Eurodollars come into existence when the ownership of dollar deposits in United States banks passes into the hands of foreign banks. The dollar deposits, more commonly called demand deposits or checking accounts, remain in United States banks, but the owners of the deposits are foreign banks, or foreign branches of United States banks. Individuals in foreign countries have dollar deposits in United States banks, but these deposits do not count as Eurodollars. Dollar deposits owned by foreign banks count as Eurodollars because these banks conduct a business of attracting dollar deposits and making dollar loans. Eurodollar deposits in foreign banks are interest-paying time deposits, usually of large amounts, and borrowers of dollars can turn to these foreign banks for dollar loans.
In the late 1950s European banks first began holding deposits denominated in dollars, and borrowing and lending in dollars. The probable cause of the growth of the Eurodollar market lay with interest rate ceilings in the United States. Regulation Q, promulgated by the Federal Reserve Board, put a legal ceiling of less than 6 percent on interest rates that time deposits could pay in United States banks. The payment of interest rates that exceeded the legal interest rate ceiling in the United States constituted one of the major attractions of Eurodollar deposits. When interest rates soared in the 1970s, foreign banks, not subject to United States banking regulations, were able to pay much higher interests on time deposits, and make dollar loans on favorable terms. In the 1980s the deregulation of United States banking took away some of the competitive advantage of Eurodollars, but the Eurodollar market had already established itself. From 1976 until 1992, Eurodollars grew from $14 billion to $56 billion.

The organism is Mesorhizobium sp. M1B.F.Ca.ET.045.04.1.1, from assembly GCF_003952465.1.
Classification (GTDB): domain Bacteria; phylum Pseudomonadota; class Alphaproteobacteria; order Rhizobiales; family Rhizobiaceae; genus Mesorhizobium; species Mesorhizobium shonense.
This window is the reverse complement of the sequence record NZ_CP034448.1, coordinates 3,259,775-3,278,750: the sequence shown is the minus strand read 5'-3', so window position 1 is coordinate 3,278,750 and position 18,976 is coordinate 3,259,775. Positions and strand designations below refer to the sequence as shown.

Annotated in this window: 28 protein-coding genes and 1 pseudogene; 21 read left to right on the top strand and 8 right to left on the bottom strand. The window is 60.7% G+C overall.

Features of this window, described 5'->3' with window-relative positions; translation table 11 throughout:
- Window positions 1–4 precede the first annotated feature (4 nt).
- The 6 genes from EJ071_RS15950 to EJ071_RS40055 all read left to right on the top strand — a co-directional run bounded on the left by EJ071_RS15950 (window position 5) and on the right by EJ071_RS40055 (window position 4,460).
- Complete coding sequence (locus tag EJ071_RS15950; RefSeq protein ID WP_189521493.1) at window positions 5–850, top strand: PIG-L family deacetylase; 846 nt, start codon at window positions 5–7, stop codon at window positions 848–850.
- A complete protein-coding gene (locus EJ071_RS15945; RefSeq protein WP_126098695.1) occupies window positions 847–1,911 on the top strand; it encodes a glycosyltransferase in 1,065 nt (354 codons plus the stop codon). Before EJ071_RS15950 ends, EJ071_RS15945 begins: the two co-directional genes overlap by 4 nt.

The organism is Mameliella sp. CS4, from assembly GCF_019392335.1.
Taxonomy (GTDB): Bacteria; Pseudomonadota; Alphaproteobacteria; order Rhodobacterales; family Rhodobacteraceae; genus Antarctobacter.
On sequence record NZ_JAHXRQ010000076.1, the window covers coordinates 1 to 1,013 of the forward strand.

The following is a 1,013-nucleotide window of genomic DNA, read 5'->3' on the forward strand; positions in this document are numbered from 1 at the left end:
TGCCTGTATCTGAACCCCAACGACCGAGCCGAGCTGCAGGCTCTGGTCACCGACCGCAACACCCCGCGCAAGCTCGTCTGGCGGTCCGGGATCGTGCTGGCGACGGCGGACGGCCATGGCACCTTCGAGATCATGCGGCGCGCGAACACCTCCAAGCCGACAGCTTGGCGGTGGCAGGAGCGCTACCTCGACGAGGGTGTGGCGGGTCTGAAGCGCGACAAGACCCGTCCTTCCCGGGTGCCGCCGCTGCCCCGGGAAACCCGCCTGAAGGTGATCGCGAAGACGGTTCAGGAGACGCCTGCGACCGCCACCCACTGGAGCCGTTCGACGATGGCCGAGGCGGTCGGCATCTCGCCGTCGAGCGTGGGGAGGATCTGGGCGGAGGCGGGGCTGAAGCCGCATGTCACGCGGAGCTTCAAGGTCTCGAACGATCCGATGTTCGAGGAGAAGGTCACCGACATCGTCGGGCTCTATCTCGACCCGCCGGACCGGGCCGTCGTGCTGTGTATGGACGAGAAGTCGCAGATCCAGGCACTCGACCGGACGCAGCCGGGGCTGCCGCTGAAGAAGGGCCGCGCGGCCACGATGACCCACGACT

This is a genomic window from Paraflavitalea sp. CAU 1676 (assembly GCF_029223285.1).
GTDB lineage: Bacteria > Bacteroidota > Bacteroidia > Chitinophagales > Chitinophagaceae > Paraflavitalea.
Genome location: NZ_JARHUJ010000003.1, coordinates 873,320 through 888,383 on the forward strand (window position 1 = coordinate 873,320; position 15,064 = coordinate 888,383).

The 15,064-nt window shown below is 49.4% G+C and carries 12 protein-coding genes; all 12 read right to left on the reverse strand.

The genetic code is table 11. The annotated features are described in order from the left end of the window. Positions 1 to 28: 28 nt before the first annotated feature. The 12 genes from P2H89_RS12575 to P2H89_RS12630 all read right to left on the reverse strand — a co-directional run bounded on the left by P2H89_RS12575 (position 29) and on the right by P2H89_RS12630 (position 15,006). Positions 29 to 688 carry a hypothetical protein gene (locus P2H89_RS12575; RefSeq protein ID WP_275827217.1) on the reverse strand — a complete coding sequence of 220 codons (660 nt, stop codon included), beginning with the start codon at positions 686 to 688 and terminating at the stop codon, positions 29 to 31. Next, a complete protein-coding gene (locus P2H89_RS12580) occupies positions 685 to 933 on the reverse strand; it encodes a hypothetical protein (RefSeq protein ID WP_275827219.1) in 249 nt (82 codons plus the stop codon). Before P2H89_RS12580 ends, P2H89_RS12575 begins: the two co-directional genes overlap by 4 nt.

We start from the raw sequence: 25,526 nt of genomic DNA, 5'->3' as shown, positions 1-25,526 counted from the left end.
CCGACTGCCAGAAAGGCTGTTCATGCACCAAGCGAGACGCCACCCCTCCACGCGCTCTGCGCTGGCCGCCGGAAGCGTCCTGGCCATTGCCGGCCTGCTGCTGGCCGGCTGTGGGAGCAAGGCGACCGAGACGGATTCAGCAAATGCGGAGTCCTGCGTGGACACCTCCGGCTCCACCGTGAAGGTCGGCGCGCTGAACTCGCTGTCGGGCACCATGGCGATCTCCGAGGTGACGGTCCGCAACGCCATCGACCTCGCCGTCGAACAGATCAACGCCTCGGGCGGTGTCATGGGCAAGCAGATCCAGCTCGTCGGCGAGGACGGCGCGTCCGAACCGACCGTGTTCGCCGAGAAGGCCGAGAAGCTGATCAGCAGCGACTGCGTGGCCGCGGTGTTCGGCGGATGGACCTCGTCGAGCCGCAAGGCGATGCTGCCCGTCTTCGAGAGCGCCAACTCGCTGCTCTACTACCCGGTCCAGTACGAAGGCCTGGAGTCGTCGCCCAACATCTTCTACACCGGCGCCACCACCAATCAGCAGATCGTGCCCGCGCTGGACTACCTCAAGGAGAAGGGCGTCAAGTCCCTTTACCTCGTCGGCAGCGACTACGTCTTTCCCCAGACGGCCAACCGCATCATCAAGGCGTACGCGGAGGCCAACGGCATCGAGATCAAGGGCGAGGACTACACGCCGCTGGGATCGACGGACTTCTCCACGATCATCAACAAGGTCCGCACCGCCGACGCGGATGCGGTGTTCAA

The growth of multinational corporations, major customers in the Eurodollar market, may have contributed to the expansion of Eurodollars. Growth was further facilitated because the Eurodollar market made dealing in dollars a daytime affair in European time zones. Large United States banks also have borrowed funds in the Eurodollar market, and during the cold war, the Soviet government kept dollar deposits in European banks to prevent the United States government from freezing Soviet assets in a political dispute.
London is the headquarters for the Eurodollar market, but Eurodollar transactions take place worldwide. Banks in the Bahamas, Cayman Islands, Canada, Hong Kong, and Singapore hold dollar deposits and lend dollars.
Eurodollars are a subspecies of Eurocurrencies, all of which have extraterritorial markets such as the Eurodollar market. Other important Eurocurrencies are Japanese yen, German marks, British pounds, French francs, and Swiss francs. Luxembourg is headquarters for Euromark deposits, and Paris and Brussels for Eurosterling deposits.